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From the link https://arxiv.org/pdf/1509.09169.pdf on page 33:

" The expression levels of the $j$-th gene are explained by a linear regression model in terms of those of all other genes. Consider the following two ridge regression estimators of the regression parameter of this model, defined as: $$ \arg \max_{\beta}\sum_{i=1}^n (Y_{i,j}-\mathbf{Y}_{i,j}\beta_j)^2 + \lambda||\beta_j||_2^2 $$ and $$ \arg \max_{\beta}\sum_{i=1}^n (Y_{i,j}-\mathbf{Y}_{i, j}\beta_j)^2 + n\lambda||\beta_j||_2^2 $$ Which do you prefer? Motivate."

I even got an answer, namely

" The penalty parameter is a dimensionless scalar. Rescaling from $\tilde{\lambda} = n\lambda$ is thus non-problematic for the interpretation. Moreover, the penalty parameter is chosen through (e.g.) cross-validation. The resulting choice of the penalty parameter will yield the same ridge regression estimates. "

But I'm still stuck. What do they mean by dimensionless scalar? I read about cross-validation, it has to do with splitting in training- and test sets and taking an average of the best predictors found but how can that be linked in this situation? And what kind of estimator is this? It looks like a loss-function, $$ \sum_{i=1}^n (\mathbf{Y}_i-\mathbf{X}_{i,*}\beta)^2 +\lambda||\beta||_2^2 $$ but usually we then take a minimum instead of maximum.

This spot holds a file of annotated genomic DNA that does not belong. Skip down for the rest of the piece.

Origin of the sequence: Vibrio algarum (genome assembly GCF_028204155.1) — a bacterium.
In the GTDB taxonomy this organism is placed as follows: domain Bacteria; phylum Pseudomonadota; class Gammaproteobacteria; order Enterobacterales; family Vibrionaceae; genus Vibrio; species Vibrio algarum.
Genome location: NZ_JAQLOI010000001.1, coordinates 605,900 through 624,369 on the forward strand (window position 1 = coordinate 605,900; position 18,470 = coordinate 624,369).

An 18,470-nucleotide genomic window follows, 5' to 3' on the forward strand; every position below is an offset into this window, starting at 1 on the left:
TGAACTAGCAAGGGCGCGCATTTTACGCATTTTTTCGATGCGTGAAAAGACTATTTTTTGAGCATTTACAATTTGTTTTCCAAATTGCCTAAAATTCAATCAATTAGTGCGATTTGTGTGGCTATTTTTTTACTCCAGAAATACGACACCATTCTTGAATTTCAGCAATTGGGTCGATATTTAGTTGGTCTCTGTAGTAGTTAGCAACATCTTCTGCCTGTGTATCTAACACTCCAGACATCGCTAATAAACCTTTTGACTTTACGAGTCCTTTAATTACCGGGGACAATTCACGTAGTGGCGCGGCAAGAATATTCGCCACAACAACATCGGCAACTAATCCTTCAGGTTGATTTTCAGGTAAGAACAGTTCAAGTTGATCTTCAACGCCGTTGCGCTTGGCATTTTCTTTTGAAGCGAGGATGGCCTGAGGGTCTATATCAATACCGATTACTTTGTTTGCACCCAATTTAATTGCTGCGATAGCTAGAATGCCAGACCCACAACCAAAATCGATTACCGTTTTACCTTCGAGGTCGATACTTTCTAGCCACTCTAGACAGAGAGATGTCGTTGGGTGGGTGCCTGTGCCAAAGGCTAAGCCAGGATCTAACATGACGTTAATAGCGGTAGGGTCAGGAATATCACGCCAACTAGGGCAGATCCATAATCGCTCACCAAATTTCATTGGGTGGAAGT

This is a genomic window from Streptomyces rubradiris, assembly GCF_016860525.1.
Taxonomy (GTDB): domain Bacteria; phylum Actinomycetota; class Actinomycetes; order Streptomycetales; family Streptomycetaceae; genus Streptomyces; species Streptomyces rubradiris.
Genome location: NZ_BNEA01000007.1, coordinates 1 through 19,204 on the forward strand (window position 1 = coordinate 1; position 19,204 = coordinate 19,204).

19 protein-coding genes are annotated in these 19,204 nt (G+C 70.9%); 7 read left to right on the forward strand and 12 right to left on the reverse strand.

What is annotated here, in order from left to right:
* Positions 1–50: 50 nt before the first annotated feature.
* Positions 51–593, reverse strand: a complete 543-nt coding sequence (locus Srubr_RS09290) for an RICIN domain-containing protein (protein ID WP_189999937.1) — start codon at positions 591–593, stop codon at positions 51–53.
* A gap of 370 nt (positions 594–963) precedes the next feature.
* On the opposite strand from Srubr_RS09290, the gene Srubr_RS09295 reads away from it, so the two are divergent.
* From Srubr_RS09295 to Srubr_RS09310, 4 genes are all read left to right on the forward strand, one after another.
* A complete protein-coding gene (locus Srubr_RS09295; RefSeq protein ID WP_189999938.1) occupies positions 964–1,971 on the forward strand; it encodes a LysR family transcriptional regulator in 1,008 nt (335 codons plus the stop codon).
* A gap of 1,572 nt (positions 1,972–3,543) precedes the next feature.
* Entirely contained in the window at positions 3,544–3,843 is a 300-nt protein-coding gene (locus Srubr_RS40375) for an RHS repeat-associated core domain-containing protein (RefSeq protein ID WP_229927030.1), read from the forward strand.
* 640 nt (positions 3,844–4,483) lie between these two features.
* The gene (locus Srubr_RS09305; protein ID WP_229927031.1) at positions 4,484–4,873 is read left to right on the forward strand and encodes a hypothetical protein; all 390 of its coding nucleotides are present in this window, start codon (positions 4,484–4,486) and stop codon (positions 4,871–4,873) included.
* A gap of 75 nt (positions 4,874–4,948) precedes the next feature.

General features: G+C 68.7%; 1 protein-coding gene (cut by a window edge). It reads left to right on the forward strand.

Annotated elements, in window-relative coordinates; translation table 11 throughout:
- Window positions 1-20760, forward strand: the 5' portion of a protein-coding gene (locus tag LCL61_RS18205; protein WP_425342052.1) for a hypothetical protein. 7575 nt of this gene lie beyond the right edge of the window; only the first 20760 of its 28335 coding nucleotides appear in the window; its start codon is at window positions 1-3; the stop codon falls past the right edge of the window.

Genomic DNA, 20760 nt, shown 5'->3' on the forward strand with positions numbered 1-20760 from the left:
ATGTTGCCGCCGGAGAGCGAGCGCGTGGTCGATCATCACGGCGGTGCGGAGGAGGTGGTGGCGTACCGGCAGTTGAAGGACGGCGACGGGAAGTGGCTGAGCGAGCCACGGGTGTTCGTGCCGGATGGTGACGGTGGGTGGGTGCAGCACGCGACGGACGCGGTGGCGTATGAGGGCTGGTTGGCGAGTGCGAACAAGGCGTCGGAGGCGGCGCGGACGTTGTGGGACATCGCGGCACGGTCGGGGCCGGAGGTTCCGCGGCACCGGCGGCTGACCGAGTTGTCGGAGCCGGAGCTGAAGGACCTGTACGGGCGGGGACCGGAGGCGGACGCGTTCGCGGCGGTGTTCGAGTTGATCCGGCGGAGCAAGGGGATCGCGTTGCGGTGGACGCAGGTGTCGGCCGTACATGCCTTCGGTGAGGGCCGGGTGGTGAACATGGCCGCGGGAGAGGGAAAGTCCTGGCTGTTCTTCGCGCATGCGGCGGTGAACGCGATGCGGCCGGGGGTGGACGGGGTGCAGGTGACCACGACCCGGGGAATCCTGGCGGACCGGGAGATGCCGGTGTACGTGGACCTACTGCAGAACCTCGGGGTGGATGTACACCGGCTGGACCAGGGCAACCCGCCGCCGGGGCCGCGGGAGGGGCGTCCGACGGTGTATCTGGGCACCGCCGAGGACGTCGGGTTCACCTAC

Can anyone explain what's going on here?

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  • $\begingroup$ $Y$ and $X\beta$ presumably have units (like feet, seconds, etc.) and thus dimensions (length, time, etc.) What dimension does $\lambda$ logically have? In a situation where the model is going to be trained and tested on data sets of varying size ($n$ varies), does it make sense to use $\lambda$ or $n \lambda$ as the ridge regression parameter? $\endgroup$ – Brian Borchers Apr 1 '18 at 19:16
  • $\begingroup$ I can't say what dimension $\lambda$ has, I can with linear spaces but scalars itself? Zero? $\endgroup$ – Rocco van Vreumingen Apr 1 '18 at 19:25
  • $\begingroup$ For the second, it depends on what $\lambda$ is. Isn't it meant as the penalty found by taking the average of the penalties found by cross-validation? $\endgroup$ – Rocco van Vreumingen Apr 1 '18 at 19:26

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